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China Using Twitter History To Arrest, Interrogate Dissidents

China’s notorious crackdown on internet activity has resulted in the arrest, imprisonment and interrogation of people posting over Twitter, according to the New York Times.

A growing number of users who have been using the blocked platform through Virtual Private Networks (VPNs) have been swept up in a sharp escalation of Beijing’s censorship effort, as authorities tighten their grip over Chinese citizens’ online lives. There are an estimated 3.2 million Twitter users in China – or around 0.4 percent of those who use the internet.

“If we give up Twitter, we are losing one of our last places to speak,” said human-rights activist Wang Aizhong, who said the police told him to delete messages critical of the Chinese government.

When he wouldn’t, 3,000 of his tweets mysteriously disappeared.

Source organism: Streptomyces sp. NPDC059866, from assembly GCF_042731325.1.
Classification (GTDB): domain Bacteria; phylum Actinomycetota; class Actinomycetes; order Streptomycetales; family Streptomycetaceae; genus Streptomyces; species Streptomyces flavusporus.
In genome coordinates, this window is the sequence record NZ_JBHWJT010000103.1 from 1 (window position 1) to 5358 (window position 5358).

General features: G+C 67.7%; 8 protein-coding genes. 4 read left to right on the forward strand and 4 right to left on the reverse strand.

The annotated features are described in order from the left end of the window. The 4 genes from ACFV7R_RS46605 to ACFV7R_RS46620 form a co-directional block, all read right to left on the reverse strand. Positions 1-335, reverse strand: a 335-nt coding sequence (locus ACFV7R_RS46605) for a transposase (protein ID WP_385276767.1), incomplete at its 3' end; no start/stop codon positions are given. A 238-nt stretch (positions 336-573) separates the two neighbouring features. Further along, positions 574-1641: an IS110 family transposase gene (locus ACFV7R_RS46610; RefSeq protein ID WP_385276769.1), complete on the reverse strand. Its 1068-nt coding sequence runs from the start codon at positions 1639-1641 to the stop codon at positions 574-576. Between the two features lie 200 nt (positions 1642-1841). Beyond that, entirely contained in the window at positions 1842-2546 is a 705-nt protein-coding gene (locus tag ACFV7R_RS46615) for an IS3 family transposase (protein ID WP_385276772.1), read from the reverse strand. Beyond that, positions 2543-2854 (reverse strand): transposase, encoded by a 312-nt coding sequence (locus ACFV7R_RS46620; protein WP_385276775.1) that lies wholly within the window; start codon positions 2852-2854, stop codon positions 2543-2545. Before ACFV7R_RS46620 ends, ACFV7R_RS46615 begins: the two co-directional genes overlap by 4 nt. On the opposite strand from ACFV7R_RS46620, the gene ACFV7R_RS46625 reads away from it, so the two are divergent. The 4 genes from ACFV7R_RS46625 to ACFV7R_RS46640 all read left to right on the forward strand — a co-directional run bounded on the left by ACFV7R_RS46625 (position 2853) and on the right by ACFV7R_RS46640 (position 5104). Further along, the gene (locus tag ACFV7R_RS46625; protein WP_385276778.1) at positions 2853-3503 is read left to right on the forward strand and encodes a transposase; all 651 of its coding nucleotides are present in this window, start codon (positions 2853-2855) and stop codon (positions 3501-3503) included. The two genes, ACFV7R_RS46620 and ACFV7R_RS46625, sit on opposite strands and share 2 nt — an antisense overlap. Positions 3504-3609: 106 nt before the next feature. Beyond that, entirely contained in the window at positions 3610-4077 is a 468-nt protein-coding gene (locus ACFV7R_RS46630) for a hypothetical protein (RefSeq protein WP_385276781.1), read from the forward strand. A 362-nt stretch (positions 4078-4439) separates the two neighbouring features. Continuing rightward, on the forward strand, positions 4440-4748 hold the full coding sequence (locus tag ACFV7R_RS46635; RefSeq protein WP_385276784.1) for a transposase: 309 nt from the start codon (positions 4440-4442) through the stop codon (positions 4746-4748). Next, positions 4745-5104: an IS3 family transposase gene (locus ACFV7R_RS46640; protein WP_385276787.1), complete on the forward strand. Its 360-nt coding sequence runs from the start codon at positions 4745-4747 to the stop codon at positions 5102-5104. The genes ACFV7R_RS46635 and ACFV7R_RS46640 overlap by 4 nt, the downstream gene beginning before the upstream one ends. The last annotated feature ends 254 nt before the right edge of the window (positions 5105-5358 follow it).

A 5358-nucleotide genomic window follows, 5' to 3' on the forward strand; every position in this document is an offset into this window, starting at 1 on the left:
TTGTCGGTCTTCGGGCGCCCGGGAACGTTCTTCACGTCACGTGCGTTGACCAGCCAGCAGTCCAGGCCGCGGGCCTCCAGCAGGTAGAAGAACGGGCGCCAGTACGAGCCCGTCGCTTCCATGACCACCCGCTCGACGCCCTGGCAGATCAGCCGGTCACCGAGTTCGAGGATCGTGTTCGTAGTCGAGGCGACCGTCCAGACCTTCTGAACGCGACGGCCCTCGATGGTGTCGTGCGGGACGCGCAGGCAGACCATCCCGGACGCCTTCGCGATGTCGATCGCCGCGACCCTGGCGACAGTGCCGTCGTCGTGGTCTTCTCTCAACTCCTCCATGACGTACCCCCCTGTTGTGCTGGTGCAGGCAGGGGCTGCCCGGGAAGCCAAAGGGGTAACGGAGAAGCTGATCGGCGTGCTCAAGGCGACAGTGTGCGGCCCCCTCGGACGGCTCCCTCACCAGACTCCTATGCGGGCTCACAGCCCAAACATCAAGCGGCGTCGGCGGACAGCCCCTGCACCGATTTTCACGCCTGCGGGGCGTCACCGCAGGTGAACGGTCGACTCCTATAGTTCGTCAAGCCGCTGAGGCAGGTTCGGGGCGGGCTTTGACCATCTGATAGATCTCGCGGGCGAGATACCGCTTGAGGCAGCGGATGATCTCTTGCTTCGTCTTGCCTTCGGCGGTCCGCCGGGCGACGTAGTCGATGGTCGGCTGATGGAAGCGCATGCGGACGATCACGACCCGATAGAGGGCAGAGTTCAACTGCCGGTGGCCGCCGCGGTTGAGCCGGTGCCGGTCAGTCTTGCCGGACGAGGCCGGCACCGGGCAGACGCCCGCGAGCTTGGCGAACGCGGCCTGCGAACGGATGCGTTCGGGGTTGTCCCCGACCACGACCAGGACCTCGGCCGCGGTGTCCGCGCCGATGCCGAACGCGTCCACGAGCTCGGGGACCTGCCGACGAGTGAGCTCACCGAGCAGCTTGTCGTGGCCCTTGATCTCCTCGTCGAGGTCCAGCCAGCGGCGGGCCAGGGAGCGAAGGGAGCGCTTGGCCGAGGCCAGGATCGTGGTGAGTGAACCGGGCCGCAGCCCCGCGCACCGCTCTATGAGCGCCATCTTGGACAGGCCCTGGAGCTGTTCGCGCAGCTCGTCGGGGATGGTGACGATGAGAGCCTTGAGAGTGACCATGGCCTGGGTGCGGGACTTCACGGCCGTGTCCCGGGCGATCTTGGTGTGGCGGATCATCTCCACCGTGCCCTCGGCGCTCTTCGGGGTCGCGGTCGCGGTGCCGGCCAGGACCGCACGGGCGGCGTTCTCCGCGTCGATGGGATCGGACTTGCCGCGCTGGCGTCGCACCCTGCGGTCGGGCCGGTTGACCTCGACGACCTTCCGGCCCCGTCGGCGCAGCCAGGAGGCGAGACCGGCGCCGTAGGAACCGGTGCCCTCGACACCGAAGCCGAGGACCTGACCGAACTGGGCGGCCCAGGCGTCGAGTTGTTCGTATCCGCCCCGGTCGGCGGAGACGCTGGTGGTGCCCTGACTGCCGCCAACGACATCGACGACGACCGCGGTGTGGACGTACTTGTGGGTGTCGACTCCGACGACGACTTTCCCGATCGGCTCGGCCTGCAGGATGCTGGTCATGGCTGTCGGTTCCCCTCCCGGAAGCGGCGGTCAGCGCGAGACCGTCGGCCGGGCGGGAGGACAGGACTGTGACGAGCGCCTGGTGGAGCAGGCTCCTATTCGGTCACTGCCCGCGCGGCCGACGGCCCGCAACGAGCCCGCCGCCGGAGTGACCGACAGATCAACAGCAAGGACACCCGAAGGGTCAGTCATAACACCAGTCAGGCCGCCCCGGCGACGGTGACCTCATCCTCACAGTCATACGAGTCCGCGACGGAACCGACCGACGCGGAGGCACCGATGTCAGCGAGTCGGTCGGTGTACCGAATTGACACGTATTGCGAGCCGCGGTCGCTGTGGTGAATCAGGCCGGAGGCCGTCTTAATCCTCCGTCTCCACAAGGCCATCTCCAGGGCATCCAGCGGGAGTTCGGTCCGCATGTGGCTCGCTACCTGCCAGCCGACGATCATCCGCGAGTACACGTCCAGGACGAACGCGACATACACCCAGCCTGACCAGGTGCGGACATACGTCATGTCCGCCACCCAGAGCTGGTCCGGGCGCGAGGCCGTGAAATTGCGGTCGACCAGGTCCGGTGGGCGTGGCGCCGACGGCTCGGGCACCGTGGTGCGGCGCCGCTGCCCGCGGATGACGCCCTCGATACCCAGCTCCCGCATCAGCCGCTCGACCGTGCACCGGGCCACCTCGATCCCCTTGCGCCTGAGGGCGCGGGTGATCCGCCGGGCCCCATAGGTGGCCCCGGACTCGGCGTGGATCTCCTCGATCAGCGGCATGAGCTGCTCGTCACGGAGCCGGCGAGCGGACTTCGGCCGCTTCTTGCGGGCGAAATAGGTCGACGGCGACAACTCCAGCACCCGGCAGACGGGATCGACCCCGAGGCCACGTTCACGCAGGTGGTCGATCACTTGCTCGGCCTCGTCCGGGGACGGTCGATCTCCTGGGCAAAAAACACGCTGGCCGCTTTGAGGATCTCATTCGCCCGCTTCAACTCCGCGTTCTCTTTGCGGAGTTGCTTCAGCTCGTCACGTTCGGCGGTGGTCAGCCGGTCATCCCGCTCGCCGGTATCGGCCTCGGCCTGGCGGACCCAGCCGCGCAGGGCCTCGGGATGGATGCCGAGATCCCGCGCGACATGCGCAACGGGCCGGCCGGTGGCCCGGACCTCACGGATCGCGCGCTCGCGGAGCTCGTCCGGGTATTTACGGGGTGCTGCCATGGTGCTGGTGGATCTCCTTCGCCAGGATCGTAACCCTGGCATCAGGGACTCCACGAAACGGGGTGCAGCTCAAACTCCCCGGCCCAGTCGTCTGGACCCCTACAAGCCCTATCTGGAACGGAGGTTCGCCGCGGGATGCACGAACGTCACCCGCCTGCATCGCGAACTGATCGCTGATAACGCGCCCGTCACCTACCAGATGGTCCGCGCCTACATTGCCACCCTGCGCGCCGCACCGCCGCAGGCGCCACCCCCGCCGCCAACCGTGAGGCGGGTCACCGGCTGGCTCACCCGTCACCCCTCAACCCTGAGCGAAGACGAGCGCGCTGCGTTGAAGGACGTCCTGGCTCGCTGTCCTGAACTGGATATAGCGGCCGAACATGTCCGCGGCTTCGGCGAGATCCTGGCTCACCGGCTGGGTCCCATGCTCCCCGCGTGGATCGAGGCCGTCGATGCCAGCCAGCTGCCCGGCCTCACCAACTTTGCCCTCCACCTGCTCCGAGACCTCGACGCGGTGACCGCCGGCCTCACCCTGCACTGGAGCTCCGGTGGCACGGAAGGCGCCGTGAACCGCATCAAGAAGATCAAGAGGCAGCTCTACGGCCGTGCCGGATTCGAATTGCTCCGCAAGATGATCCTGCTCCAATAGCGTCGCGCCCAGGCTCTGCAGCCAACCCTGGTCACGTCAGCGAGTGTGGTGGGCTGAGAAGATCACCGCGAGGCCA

Mr. Wang refused to take down his tweets. Then, one night last month while he was reading a book, his phone buzzed with text messages from Twitter that contained backup codes to his account.

An hour later, he said, 3,000 of his tweets had been deleted. He blamed government-affiliated hackers, although those who were responsible and the methods they used could not be independently confirmed. –NYT

Wang’s experience is far from unique – as The Times reports that one Twitter user spent 15 days in a detention center, another person had their family threatened, and “a third was chained to a chair for eight hours of interrogation.”

Beijing’s war against internet freedom reveals its vision of internet control over the user of social media – while the CHinese government has stepped up their demands that Google and Facebook take down content deemed offensive despite the fact that both companies’ sites are blocked in China.

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